Sunday 3 December 2023

Meall a' Bhuchaille in the snow on the first day of December

View to Cairn Gorm & The Northern Corries

December begins and the land is white. After the snow that fell at the end of November the temperature dropped and it’s been below freezing ever since. Winter is here. Dense fog sometimes fills the air. Sometimes the sun shines bright, casting an illusion of warmth.

My recuperation from the operation (non-serious but essential) in early November I decided on a longer hill walk than the short local one I did ten days ago. Since then I have stuck to little walks without a pack in the fields and woods by my house. A long winter day out with a full winter pack was probably unwise so I decided on an afternoon walk through Ryvoan Pass and over Meall a’Bhuachaille. I never need an excuse to do this lovely walk!

After sunset on Meall a' Bhuachaille

With snow down to glen level I still took an ice axe along with micro spikes rather than heavier crampons. The snow shovel stayed at home too. My pack still weighed 8kg. I hoped it wasn’t too much.

An Lochan Uaine

Last time I did this walk, back in October, the autumn colours were at their height. Now the trees are thick with snow. As there’s been no wind it has stuck to the trees, bending the branches and creating weird and wonderful ethereal shapes. An Lochan Uaine (the Green Lochan) was blue rather than green, reflecting the sky. Many people were here, enjoying the winter beauty. The air was cold but calm.

Approaching the summit

Beyond the lochan I met few others. Once I started up Meall a’Bhuachaille I met no-one until the summit, where a solitary walker was enjoying the sunset.

Mist fills Strathspey

Across Glenmore Cairn Gorm and the Northern Corries were catching the last of the setting sun. Drifting clouds were turning pink and orange. Looking the other way I could see mist filling Strathspey. From up here it looked impressive. Driving home slowly through it later on it didn’t seem so attractive.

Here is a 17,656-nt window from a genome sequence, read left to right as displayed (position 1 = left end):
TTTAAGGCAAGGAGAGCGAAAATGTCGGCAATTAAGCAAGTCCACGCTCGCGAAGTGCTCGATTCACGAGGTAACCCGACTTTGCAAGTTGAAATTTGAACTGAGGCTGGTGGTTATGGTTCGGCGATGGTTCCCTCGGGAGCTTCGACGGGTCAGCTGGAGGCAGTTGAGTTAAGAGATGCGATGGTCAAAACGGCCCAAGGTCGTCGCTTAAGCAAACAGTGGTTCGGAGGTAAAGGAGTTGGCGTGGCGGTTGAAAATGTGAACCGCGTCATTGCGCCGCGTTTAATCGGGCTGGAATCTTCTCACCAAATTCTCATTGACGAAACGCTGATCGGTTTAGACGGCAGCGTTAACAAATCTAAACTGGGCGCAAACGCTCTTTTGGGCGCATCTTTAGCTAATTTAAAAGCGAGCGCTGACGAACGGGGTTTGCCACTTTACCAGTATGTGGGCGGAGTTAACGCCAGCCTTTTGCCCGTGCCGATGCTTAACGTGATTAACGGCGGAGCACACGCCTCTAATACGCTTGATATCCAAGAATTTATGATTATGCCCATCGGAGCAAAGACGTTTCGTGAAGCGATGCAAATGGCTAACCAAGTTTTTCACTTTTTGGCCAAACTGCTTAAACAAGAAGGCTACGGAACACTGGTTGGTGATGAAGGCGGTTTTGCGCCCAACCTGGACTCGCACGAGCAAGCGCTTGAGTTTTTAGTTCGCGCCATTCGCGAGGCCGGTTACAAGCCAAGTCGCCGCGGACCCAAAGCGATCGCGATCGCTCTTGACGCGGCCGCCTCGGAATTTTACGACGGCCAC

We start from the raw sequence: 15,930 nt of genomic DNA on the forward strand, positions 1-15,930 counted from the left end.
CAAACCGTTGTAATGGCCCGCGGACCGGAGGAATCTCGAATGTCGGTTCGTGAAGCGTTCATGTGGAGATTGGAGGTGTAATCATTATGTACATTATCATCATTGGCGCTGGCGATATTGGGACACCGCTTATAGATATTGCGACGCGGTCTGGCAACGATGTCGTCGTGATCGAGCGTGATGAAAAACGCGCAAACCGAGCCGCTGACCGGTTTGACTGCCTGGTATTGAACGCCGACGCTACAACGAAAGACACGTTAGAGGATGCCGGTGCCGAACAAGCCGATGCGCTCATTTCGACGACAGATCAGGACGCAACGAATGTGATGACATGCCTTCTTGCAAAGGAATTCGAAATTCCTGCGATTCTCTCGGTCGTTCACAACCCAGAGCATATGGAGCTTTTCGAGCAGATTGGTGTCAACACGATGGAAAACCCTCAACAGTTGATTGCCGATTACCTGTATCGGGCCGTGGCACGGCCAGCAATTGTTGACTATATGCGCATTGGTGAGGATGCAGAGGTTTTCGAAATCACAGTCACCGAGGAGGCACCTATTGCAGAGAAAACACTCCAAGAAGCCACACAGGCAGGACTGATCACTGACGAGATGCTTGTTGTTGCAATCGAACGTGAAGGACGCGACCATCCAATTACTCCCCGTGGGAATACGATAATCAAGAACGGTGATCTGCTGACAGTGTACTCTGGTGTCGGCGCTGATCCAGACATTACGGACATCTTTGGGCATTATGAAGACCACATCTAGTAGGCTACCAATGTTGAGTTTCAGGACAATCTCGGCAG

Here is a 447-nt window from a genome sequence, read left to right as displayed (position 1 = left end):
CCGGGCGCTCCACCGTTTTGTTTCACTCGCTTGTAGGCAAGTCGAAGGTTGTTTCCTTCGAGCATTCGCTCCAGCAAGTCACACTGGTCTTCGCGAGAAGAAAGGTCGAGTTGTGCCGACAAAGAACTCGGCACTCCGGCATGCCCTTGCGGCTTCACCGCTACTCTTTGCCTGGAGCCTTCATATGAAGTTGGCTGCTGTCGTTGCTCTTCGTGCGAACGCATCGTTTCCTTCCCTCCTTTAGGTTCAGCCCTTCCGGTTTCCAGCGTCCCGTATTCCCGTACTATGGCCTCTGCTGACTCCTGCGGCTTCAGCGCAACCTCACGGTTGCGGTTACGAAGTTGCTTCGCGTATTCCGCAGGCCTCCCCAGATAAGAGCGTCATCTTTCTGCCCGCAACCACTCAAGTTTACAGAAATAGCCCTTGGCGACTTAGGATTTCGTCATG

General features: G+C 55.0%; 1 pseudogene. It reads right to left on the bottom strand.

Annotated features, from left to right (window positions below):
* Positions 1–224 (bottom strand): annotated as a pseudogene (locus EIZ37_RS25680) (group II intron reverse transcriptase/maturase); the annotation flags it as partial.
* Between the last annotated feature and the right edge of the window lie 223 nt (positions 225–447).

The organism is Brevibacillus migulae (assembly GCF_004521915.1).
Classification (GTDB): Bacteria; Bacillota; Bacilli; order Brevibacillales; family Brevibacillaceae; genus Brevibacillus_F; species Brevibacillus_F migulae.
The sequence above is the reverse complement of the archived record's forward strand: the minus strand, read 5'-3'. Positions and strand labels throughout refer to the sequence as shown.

Keeping warm

The summit was bitterly cold, a light breeze numbing exposed skin. I was very glad of the down jacket I’d brought. Out to the west I could see mist beginning to form in the glens.

Loch Morlich

Across silvery Loch Morlich the silent woods and hills were pale and grey below the orange horizon. On the descent I was glad of my trekking poles as the snow was slippery in places, especially lower down where it was thinner and slid easily off the stone steps of the path. I didn’t need my micro spikes or ice axe but I might have done.


I reached the forest as the bright spot of the planet Jupiter appeared above the shoulder of Meall a’Bhuachaille. The last light had gone now and I finished the walk by the light of my headlamp in the dark forest. It had been a glorious walk.


  1. hi Chris - you have posted many glorious photos recently - thank you so much!

  2. I second that opinion, keep up the great photos 😉 M&H xx

  3. Thanks for the comments. I'll keep posting pictures!